IBM to Debut Lotus Notes on Linux

By Peter Galli  |  Posted 2006-07-10 Email Print this article Print
 
 
 
 
 
 
 

The company's new product, available as part of Lotus Notes Version 7, uses the Eclipse development environment and will support both RHEL 4 and Novell's SUSE Linux Enterprise Desktop 10.

Desktop collaboration software options for the Linux platform will get a boost when IBM releases its Lotus Notes on Linux product on July 24.

Arthur Fontaine, IBM Lotus' senior offering manager, told eWEEK that this is the industry's first business-grade collaboration software to support Linux on the desktop.

Now the millions of Lotus Notes users across the world will have access to software that allows an open desktop alternative to proprietary desktop operating systems, Fontaine said.

"This product is very important to our customers. We have had the server version available since 1998, but with the growing interest in the Linux desktop, we have had a lot of customer demand for this," he said.

IBM will deliver this product, its first mainstream business application for the Linux desktop, using the platform-independent Eclipse development environment, and all applications built in this environment will also work with future versions of Notes for the Windows and Macintosh platforms, according to Fontaine.

"There is a growing base of Linux users, and this product will let them run Lotus Notes on Linux similar to the way they run the technology on Windows or Macintosh. The underlying technology is based on the Eclipse open-source framework and is the same technology to be used in the upcoming version of Lotus Notes, code-named 'Hannover,' " he said.

IBM Lotus Notes on Linux, now available as part of Notes Version 7, supports Red Hat Enterprise Linux 4 Update 3, with support for Novell SUSE Linux Enterprise Desktop 10 to be delivered to customers within 90 days.

Read the full story on eWEEK.com: IBM to Debut Lotus Notes on Linux



 
 
 
 
Peter Galli has been a financial/technology reporter for 12 years at leading publications in South Africa, the UK and the US. He has been Investment Editor of South Africa's Business Day Newspaper, the sister publication of the Financial Times of London.

He was also Group Financial Communications Manager for First National Bank, the second largest banking group in South Africa before moving on to become Executive News Editor of Business Report, the largest daily financial newspaper in South Africa, owned by the global Independent Newspapers group.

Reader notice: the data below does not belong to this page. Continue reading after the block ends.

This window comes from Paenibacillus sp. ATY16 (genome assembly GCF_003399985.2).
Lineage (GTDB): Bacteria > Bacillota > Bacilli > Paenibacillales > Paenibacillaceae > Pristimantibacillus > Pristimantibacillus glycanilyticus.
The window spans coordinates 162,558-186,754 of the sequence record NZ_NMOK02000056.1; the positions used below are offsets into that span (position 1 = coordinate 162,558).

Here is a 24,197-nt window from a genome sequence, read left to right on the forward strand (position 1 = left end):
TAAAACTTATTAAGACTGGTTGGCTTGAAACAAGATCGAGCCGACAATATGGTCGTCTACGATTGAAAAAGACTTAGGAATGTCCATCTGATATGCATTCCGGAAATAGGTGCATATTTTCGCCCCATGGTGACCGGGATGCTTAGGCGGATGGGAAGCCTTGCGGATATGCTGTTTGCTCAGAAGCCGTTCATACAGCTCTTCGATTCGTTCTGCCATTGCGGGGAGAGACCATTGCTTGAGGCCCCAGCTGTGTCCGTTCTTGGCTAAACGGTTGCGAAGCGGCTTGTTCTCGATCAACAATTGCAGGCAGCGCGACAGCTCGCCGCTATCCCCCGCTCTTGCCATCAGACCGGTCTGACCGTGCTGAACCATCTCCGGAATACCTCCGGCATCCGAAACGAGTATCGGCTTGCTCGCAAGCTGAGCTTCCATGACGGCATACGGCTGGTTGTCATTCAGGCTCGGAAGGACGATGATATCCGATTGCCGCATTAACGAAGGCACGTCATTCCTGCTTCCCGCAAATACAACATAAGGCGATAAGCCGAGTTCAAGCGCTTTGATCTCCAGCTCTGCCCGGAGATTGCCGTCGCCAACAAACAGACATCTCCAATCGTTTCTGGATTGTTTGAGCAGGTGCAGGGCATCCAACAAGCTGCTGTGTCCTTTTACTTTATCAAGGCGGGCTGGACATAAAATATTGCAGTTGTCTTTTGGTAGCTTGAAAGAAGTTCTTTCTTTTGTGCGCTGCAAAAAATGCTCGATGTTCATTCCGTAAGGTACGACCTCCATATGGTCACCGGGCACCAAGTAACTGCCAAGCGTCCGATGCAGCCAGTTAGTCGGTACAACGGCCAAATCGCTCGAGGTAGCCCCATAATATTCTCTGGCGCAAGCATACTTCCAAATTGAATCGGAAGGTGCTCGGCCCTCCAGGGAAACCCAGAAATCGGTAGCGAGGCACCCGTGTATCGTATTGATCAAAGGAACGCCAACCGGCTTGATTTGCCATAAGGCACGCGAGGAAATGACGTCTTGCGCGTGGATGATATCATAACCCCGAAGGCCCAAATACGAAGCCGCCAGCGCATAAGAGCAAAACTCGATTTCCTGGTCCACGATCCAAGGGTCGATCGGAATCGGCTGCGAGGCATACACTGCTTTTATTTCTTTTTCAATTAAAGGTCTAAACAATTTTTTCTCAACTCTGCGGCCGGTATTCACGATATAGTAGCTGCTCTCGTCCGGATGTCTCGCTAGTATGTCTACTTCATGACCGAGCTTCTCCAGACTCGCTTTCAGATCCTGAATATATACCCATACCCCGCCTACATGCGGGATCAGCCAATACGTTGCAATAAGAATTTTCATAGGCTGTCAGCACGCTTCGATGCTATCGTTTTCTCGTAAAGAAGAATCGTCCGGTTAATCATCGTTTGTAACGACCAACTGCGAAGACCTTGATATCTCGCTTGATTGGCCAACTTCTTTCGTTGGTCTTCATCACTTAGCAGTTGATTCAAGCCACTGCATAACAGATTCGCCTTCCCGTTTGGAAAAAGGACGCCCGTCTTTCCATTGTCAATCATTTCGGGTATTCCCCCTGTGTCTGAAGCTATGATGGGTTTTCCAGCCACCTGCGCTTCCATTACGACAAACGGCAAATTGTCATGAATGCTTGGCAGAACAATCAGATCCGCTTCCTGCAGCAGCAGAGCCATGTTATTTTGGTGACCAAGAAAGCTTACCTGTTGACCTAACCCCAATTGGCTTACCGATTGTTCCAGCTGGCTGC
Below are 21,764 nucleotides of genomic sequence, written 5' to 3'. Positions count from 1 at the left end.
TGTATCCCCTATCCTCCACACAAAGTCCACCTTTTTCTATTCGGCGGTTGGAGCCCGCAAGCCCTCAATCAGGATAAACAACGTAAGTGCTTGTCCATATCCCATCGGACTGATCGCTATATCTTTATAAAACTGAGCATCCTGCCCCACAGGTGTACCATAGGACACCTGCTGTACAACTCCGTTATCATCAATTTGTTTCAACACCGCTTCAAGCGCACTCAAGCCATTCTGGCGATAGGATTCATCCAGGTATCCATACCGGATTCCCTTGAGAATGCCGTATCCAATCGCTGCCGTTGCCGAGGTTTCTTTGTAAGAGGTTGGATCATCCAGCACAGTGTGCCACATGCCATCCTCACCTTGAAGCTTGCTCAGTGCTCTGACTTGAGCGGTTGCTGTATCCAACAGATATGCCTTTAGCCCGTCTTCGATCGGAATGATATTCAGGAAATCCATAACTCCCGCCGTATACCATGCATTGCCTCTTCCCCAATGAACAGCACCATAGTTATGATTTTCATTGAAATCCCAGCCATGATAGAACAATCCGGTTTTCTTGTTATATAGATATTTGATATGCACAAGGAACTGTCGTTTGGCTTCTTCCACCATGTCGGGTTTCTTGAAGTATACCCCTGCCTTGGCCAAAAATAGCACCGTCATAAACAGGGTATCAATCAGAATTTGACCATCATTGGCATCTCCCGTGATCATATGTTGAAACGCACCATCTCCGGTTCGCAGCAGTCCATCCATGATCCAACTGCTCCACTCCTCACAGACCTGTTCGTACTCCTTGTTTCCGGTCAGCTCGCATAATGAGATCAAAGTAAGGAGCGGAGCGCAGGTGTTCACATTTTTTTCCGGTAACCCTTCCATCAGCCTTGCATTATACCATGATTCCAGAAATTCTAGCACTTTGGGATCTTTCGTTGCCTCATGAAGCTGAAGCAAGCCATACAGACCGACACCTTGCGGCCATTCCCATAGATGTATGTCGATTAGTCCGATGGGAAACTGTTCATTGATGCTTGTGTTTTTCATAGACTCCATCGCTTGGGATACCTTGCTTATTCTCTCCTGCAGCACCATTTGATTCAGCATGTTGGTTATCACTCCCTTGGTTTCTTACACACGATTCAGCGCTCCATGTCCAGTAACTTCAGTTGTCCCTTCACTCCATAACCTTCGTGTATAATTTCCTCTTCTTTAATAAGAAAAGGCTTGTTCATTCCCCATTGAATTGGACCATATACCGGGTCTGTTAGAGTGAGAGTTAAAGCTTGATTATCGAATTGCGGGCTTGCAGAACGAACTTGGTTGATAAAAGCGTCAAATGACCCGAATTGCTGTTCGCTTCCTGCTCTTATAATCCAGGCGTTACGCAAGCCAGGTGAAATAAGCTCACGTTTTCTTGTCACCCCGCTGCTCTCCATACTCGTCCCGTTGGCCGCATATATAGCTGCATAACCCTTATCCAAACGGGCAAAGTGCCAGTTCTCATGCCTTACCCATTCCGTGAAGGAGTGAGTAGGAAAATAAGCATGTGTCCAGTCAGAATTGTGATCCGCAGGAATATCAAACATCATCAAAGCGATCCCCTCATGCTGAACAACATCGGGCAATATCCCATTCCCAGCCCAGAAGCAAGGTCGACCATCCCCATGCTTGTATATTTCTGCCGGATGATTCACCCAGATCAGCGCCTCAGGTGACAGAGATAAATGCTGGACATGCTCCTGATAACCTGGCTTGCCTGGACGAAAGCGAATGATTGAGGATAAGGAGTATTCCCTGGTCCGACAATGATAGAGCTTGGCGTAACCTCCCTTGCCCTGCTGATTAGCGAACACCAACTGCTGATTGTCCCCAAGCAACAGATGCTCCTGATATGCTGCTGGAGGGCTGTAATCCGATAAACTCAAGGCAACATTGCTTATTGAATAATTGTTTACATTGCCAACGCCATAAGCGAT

He was responsible for a national reporting team of 20 based in four bureaus. He also edited and contributed to its weekly technology page, and launched a financial and technology radio service supplying daily news bulletins to the national broadcaster, the South African Broadcasting Corporation, which were then distributed to some 50 radio stations across the country.

He was then transferred to San Francisco as Business Report's U.S. Correspondent to cover Silicon Valley, trade and finance between the US, Europe and emerging markets like South Africa. After serving that role for more than two years, he joined eWeek as a Senior Editor, covering software platforms in August 2000.

He has comprehensively covered Microsoft and its Windows and .Net platforms, as well as the many legal challenges it has faced. He has also focused on Sun Microsystems and its Solaris operating environment, Java and Unix offerings. He covers developments in the open source community, particularly around the Linux kernel and the effects it will have on the enterprise.

He has written extensively about new products for the Linux and Unix platforms, the development of open standards and critically looked at the potential Linux has to offer an alternative operating system and platform to Windows, .Net and Unix-based solutions like Solaris.

His interviews with senior industry executives include Microsoft CEO Steve Ballmer, Linus Torvalds, the original developer of the Linux operating system, Sun CEO Scot McNealy, and Bill Zeitler, a senior vice president at IBM.

For numerous examples of his writing you can search under his name at the eWEEK Website at www.eweek.com.

 
 
 
 
 
 

Submit a Comment

Loading Comments...
Manage your Newsletters: Login   Register My Newsletters